After six months of caring for my brother and me, Third Aunt said she could no longer be responsible for us. And it was apparently out of the question that we live with my dad. He was running a bar/restaurant that was open at night. The family were all in agreement that there was no way my father could let childrearing get in the way of his business. Plus, he didn’t know the first thing about cooking and cleaning or nurturing kids.  

One day, I learned that my eldest aunt in New York had agreed to take us in, as her son was already an adult. Both my parents signed away their custody rights to her. My mom “signed without hesitation,” my grandma said.  

My grandmother promised me: “America is the best country to live in. People will smile at you on the street for no reason and say hi to you as well. You’re going to live in a big house and have your own room.”  

My brother and I were just floating children.  

My House Forever 

As soon as we arrived in New York in 2011, my aunt said, “You do not need to worry about moving around anymore. This is going to be your house forever.” I looked around and felt sudden excitement to see my very own room. However, I did not say anything, to continue my “obedient” act.  

My aunt cooked us Korean meals that connected us back to our country. She cleaned the house weekly to prevent us from developing allergies to dust. She had our rooms decorated with wall stickers: Spider-Man ones for my brother and Disney princess ones for me.  

She let my brother sleep with her often because he was scared of being alone, and she woke up any time she heard him scratching himself, to prevent his eczema from getting worse. Then she would check on me. On the nights I pretended to be asleep, I noticed her presence by my door. She watched over me for a while, hearing my fake, slow breaths. I felt protected in the dark, and cared for. I felt safe because I knew she was right by my door and that, even if she left, she would be right down the hall. This feeling, of being safe, was new to me.  

We also lived with my aunt’s elderly uncle, who we called “Grandpa” out of respect. He eventually told us to start calling my aunt “umma,” which means “mom” in Korean, because that is who she had become, legally and emotionally. At first, my tongue refused to produce the word because it had been a while since I had called anyone my “umma.” This change felt unsettling.  

“Eema” is what I started calling my aunt instead. It sounded similar to “umma,” but it was a made-up word and did not hold the same meaning.  

“Eema, can you open this for me?”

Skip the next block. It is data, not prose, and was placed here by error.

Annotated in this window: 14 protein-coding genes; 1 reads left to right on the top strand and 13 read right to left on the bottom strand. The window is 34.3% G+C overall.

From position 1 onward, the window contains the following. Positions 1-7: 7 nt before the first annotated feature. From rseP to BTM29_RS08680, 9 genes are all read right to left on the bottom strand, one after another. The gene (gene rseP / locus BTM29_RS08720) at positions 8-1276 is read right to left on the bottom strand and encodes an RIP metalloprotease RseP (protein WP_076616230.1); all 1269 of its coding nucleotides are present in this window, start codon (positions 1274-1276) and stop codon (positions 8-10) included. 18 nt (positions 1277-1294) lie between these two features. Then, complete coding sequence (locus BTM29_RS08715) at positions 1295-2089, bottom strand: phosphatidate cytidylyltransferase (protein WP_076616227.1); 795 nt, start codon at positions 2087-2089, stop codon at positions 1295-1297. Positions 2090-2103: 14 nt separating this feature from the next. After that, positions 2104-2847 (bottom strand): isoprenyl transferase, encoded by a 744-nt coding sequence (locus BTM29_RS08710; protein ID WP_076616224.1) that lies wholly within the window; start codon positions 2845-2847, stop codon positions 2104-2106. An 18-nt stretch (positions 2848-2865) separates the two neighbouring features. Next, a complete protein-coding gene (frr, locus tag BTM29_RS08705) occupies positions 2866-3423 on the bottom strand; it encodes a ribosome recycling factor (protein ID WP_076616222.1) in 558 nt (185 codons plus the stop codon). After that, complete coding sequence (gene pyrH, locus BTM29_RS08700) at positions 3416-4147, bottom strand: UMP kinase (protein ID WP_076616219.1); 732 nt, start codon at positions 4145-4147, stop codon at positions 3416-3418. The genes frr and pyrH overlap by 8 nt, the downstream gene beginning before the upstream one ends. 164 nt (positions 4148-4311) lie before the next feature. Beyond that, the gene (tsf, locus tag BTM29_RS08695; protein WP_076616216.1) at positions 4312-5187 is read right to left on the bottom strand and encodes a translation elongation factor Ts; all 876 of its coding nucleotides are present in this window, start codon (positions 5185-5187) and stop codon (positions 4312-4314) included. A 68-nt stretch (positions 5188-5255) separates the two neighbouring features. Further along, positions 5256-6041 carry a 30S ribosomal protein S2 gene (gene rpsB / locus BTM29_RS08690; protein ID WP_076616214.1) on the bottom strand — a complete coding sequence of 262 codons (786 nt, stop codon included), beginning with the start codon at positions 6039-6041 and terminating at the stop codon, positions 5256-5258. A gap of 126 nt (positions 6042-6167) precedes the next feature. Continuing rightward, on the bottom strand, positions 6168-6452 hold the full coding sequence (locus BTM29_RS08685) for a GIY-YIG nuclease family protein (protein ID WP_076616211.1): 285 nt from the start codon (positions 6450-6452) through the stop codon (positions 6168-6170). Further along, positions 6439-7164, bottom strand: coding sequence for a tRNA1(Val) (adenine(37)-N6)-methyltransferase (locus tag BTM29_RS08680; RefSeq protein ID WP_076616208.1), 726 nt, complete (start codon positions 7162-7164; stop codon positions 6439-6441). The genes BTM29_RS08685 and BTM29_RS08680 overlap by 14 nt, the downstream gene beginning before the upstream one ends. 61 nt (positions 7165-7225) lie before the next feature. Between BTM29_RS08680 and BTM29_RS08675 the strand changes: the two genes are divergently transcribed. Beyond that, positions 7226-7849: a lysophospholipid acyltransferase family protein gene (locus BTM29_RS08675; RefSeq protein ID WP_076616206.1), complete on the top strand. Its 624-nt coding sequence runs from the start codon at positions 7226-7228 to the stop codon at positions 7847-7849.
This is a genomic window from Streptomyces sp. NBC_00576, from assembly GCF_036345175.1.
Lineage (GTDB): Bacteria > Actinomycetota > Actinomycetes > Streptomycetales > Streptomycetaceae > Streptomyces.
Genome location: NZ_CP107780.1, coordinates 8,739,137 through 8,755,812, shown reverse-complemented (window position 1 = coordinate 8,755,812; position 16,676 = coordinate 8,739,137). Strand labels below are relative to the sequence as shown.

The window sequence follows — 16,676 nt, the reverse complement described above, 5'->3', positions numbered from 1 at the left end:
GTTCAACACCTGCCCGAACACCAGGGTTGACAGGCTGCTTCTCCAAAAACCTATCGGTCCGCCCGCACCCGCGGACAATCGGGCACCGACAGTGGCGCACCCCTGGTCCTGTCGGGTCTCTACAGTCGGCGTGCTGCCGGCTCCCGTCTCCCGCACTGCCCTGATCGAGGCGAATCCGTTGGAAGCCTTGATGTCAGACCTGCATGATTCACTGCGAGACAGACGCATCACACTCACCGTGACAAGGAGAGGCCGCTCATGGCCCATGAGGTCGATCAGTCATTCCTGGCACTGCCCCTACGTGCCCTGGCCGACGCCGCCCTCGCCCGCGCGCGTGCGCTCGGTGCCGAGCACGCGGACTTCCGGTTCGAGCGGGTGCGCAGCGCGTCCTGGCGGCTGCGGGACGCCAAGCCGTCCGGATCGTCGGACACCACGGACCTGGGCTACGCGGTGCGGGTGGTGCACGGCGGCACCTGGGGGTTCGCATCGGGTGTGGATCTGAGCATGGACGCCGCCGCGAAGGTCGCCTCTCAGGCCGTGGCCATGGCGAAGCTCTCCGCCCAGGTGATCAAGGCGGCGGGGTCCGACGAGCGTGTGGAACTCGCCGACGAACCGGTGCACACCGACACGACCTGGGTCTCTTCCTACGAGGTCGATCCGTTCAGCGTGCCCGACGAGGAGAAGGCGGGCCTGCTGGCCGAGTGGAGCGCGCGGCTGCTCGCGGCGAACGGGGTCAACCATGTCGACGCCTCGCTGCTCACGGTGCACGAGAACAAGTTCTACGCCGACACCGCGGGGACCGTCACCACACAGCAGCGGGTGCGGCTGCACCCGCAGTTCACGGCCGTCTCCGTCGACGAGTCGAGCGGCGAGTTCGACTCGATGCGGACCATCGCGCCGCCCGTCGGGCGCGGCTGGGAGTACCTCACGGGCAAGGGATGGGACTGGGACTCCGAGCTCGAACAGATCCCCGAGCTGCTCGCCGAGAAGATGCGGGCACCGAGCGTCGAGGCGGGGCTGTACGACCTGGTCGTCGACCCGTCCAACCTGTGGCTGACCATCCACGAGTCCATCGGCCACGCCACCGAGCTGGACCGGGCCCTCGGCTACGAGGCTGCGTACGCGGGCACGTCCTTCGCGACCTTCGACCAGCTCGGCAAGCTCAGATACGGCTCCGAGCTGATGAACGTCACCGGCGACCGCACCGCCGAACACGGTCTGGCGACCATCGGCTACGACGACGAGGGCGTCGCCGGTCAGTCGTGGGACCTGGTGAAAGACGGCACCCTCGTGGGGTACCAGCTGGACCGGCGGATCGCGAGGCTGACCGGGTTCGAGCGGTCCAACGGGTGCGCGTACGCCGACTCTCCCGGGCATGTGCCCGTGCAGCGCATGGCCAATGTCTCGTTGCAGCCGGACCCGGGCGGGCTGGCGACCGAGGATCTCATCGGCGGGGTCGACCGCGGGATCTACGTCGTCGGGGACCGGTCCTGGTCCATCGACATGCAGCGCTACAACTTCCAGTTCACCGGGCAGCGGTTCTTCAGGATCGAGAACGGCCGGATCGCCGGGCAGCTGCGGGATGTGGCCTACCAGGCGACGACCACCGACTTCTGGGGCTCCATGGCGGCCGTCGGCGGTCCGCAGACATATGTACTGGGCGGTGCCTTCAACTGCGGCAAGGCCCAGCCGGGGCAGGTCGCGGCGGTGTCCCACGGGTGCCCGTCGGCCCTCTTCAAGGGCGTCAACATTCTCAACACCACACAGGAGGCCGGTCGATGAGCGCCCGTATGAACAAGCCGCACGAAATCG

“Eema, I am hungry.” 

However, I began to accept her as my mom and the label “umma” started to come out naturally. I no longer saw her as my aunt. She became my mother.  

Genuine Love Includes Fights—and Apologies  

Unlike my previous stays at other relatives’ homes, where I was only ever agreeable and quiet, there are times when my aunt tells me to do or not do something and I push back. When she doesn’t allow me to go outside to see my friends, even at supervised birthday parties, I demand to know why and we argue.   

Our arguments sometimes escalated to the point where my aunt would say “Go back to Korea to live with your father,” or “I’m done raising you,” or “You do not see me as your real mother.”  

Sometimes, in the middle of fights, I stopped speaking altogether. I would get scared that she would stay mad at me forever. I worried that she would really send me back to my father.  

As years went by, I started to realize that neither of these things would ever happen. After an argument, my aunt always accepts my apologies. Then she gives me a long lecture about what I did wrong. My favorite part during these lectures, however, is when she talks about her mistakes. She lets me know that the fights were not solely my fault: “I know that I lack warmth sometimes. And that the way I talk can be too harsh. But this was how I was brought up. I realize that my cold attitude probably has some impact on yours but try not to be like me. I really can’t control this. But now you know how not to act.”  

At the end of each fight, I am reminded again that my aunt worries she is not raising my brother and me well enough. By staying true to who she is and how she was brought up, she is showing me her true self, which includes her anger and stress. She wants me to understand that she is only human. By being real with me, she lets me know that I am being treated with pure love.  

Sometimes, my aunt lets me in on secrets by starting conversations with, “I am only telling you this because you’re my daughter.” We gossip about my other aunts or my friends. When I complain about annoying teachers and peers, she lets me know that she is on my side, saying “They clearly have some problems.” I feel so comfortable knowing that I can talk to her about anyone without being judged.  

When we’re alone in the kitchen, I act like an immature child. I make silly faces at her until she gives me a weird look. Then, we keep staring at each other until one of us breaks into laughter.

Discussion Questions

  1. Due to her parents’ abandonment, what feelings does Seohee internalize about herself before moving to her aunt’s house?
  2. How did the “hurtful script” reenacting her mother’s abandonment impact Seohee? What did Seohee and her brother need from the adults around them?
  3. How did Seohee’s experience living with her Aunt differ from living with her parents and family in South Korea? How did this difference impact her thoughts around healthy relationships?